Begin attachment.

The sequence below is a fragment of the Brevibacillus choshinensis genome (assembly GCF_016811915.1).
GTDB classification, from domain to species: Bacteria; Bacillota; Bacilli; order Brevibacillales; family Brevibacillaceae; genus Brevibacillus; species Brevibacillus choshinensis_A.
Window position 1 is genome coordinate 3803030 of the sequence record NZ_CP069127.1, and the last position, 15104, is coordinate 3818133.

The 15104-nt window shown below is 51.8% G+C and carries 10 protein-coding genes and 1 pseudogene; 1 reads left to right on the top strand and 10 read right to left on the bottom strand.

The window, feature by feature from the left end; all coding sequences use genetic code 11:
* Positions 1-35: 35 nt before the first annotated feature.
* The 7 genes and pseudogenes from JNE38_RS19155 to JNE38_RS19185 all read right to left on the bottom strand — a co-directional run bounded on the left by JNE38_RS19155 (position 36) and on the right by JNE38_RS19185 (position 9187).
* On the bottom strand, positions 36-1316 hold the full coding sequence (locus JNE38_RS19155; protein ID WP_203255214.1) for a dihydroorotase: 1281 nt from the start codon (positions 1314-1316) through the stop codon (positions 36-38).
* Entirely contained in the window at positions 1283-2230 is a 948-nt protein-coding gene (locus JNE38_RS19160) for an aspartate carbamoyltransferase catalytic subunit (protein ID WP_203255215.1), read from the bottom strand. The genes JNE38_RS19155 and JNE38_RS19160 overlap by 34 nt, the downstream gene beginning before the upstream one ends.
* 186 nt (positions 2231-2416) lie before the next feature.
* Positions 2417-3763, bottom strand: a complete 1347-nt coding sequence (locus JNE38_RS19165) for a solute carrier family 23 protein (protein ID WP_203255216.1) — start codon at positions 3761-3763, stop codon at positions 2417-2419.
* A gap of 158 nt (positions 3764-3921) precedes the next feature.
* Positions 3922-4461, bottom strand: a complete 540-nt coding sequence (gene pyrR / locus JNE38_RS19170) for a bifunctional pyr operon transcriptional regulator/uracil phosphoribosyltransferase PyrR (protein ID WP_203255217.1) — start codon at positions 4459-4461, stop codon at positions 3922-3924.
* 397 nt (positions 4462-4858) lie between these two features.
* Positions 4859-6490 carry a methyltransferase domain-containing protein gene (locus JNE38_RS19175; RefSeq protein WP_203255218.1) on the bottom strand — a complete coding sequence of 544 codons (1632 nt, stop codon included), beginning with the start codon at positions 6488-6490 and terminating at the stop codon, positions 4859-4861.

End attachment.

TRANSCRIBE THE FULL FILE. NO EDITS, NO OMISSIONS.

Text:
The sequence below is a fragment of the Brevibacillus choshinensis genome (assembly GCF_016811915.1).
GTDB classification, from domain to species: Bacteria; Bacillota; Bacilli; order Brevibacillales; family Brevibacillaceae; genus Brevibacillus; species Brevibacillus choshinensis_A.
Window position 1 is genome coordinate 3803030 of the sequence record NZ_CP069127.1, and the last position, 15104, is coordinate 3818133.

The 15104-nt window shown below is 51.8% G+C and carries 10 protein-coding genes and 1 pseudogene; 1 reads left to right on the top strand and 10 read right to left on the bottom strand.

The window, feature by feature from the left end; all coding sequences use genetic code 11:
* Positions 1-35: 35 nt before the first annotated feature.
* The 7 genes and pseudogenes from JNE38_RS19155 to JNE38_RS19185 all read right to left on the bottom strand — a co-directional run bounded on the left by JNE38_RS19155 (position 36) and on the right by JNE38_RS19185 (position 9187).
* On the bottom strand, positions 36-1316 hold the full coding sequence (locus JNE38_RS19155; protein ID WP_203255214.1) for a dihydroorotase: 1281 nt from the start codon (positions 1314-1316) through the stop codon (positions 36-38).
* Entirely contained in the window at positions 1283-2230 is a 948-nt protein-coding gene (locus JNE38_RS19160) for an aspartate carbamoyltransferase catalytic subunit (protein ID WP_203255215.1), read from the bottom strand. The genes JNE38_RS19155 and JNE38_RS19160 overlap by 34 nt, the downstream gene beginning before the upstream one ends.
* 186 nt (positions 2231-2416) lie before the next feature.
* Positions 2417-3763, bottom strand: a complete 1347-nt coding sequence (locus JNE38_RS19165) for a solute carrier family 23 protein (protein ID WP_203255216.1) — start codon at positions 3761-3763, stop codon at positions 2417-2419.
* A gap of 158 nt (positions 3764-3921) precedes the next feature.
* Positions 3922-4461, bottom strand: a complete 540-nt coding sequence (gene pyrR / locus JNE38_RS19170) for a bifunctional pyr operon transcriptional regulator/uracil phosphoribosyltransferase PyrR (protein ID WP_203255217.1) — start codon at positions 4459-4461, stop codon at positions 3922-3924.
* 397 nt (positions 4462-4858) lie between these two features.
* Positions 4859-6490 carry a methyltransferase domain-containing protein gene (locus JNE38_RS19175; RefSeq protein WP_203255218.1) on the bottom strand — a complete coding sequence of 544 codons (1632 nt, stop codon included), beginning with the start codon at positions 6488-6490 and terminating at the stop codon, positions 4859-4861.